Lastly, Art Daily published this glimpse of paper money recovered from the wreck of the Titanic. Poor condition, but what history!
One thing I don't like about Art Daily is that it uses different photos in the email than on the associated story on their web site. The currency photo below came from the email.
The company with exclusive rights to salvage the Titanic is entitled to full compensation for artifacts worth about $110 million that it has recovered in a half-dozen perilous expeditions to the famous shipwreck, a federal judge has ruled.
However, U.S. District Judge Rebecca Beach Smith's ruling late Thursday did not determine how RMS Titanic Inc. will be paid. She said she could take up to a year to decide whether to give RMS title to the approximately 5,900 artifacts or sell them and turn the proceeds over to the company.
Meanwhile, RMS will retain possession of the items, which its Atlanta-based parent company Premier Exhibitions Inc. has been displaying in exhibitions around the world. The artifacts include pieces of china, ship fittings and personal belongings.
"The company is extremely pleased with the ruling, which reflects a thoughtful, deliberate approach to this case as well as the judge's deep concern over the long-term well-being of the Titanic artifacts," RMS attorney Brian Wainger said in a telephone interview.
The Titanic sank on its maiden voyage on April 12, 1912, killing more than 1,500 of the 2,228 passengers and crew. An international team led by oceanographer Robert Ballard located the wreckage on the North Atlantic floor about 400 miles off Newfoundland in 1985.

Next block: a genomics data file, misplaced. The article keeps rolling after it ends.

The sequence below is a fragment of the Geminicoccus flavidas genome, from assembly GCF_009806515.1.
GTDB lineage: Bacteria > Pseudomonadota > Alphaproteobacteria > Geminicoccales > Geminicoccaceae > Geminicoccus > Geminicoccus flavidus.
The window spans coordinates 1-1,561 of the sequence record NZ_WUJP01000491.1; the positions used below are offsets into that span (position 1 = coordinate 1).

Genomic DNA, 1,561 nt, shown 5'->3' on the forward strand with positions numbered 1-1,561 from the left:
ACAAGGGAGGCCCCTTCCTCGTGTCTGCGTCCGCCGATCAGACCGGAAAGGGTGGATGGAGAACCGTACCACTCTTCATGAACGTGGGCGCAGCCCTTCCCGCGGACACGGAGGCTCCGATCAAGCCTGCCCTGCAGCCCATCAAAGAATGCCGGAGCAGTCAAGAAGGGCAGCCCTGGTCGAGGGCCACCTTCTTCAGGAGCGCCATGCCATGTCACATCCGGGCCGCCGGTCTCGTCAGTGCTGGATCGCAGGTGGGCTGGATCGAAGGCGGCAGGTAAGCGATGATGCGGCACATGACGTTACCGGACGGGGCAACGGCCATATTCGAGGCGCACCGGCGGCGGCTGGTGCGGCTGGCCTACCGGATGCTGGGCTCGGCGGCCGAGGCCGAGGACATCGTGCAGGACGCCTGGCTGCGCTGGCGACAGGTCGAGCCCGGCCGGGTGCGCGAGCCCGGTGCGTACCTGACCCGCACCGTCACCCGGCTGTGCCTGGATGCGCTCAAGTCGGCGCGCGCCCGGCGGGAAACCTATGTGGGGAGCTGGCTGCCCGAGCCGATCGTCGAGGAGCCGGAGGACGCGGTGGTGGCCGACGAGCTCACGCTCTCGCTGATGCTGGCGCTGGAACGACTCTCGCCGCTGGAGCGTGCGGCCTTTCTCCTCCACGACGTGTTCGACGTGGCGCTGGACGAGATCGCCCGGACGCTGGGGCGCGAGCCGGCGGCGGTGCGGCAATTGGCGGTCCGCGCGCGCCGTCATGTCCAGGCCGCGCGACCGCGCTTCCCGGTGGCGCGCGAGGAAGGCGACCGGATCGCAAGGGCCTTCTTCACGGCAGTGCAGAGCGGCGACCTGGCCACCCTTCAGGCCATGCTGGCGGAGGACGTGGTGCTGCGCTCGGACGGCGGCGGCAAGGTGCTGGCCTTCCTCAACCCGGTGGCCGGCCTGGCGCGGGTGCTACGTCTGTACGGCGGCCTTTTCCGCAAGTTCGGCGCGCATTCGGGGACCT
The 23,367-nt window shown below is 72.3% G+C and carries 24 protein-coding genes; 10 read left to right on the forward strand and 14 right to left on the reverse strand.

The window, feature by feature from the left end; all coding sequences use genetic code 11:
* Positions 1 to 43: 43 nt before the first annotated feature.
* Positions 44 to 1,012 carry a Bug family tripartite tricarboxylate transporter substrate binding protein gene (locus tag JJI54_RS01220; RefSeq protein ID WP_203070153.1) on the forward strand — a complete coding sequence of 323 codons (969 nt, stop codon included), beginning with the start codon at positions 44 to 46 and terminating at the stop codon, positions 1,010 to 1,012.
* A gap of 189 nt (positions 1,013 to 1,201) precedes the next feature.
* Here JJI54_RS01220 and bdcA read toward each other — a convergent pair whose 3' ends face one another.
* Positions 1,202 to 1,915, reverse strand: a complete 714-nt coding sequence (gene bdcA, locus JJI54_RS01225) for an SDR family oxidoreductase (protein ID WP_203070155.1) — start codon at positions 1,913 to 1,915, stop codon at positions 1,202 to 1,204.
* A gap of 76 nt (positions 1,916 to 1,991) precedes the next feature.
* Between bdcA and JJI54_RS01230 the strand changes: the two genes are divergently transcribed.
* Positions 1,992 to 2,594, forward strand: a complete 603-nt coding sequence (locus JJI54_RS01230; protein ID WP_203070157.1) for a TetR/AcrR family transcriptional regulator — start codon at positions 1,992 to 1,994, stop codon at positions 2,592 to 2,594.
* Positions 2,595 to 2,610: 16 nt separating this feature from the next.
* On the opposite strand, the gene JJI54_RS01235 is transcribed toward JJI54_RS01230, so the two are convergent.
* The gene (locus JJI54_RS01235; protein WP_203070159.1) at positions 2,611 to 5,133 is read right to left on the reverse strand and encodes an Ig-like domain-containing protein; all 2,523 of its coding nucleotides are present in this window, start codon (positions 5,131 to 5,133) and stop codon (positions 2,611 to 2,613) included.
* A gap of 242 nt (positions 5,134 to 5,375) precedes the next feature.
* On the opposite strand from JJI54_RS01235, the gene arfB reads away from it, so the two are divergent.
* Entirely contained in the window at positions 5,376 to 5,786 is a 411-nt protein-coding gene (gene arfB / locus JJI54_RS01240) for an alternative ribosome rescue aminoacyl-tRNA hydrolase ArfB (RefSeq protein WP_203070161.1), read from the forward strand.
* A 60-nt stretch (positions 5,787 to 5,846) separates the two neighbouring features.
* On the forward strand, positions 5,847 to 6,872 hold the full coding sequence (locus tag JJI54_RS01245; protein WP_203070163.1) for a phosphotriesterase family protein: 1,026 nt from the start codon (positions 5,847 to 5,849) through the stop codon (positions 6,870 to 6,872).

In her ruling, Smith praised RMS Titanic for taking substantial financial and physical risks and for going to great lengths to preserve the fragile artifacts. She said the company has devoted more than 500,000 hours of labor to salvaging, conserving and exhibiting the artifacts.
Smith noted that RMS had to invent tools to convert manned submersible vessels from research-only to salvage operations. For example, the company developed a vacuum system for collection of small items and a system that used diesel fuel-filled lift bags to recover a 15-ton section of hull — the largest artifact ever recovered from the deep ocean.
To read the complete article, see:
Titanic Salvage Company Wins Award from Virginia Court
Wayne Homren, Editor
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